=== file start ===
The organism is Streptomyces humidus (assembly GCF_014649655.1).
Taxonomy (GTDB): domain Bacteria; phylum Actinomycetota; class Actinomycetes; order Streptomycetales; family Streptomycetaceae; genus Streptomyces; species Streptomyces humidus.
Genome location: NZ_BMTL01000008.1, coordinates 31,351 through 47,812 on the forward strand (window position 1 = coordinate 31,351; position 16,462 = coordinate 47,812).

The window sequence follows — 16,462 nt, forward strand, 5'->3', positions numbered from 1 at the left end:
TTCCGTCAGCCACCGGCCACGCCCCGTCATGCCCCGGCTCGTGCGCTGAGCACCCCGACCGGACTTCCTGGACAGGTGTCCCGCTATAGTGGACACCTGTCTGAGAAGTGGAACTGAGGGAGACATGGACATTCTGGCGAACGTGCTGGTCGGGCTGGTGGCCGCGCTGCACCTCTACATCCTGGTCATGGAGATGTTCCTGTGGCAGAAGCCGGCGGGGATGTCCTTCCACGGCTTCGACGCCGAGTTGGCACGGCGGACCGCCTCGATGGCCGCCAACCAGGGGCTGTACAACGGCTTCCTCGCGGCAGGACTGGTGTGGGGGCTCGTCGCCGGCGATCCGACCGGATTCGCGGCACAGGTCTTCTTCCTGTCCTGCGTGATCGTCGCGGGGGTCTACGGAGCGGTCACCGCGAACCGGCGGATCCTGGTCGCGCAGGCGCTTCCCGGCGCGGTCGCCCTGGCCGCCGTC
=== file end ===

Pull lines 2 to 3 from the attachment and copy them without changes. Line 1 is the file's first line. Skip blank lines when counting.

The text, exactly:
Taxonomy (GTDB): domain Bacteria; phylum Actinomycetota; class Actinomycetes; order Streptomycetales; family Streptomycetaceae; genus Streptomyces; species Streptomyces humidus.
Genome location: NZ_BMTL01000008.1, coordinates 31,351 through 47,812 on the forward strand (window position 1 = coordinate 31,351; position 16,462 = coordinate 47,812).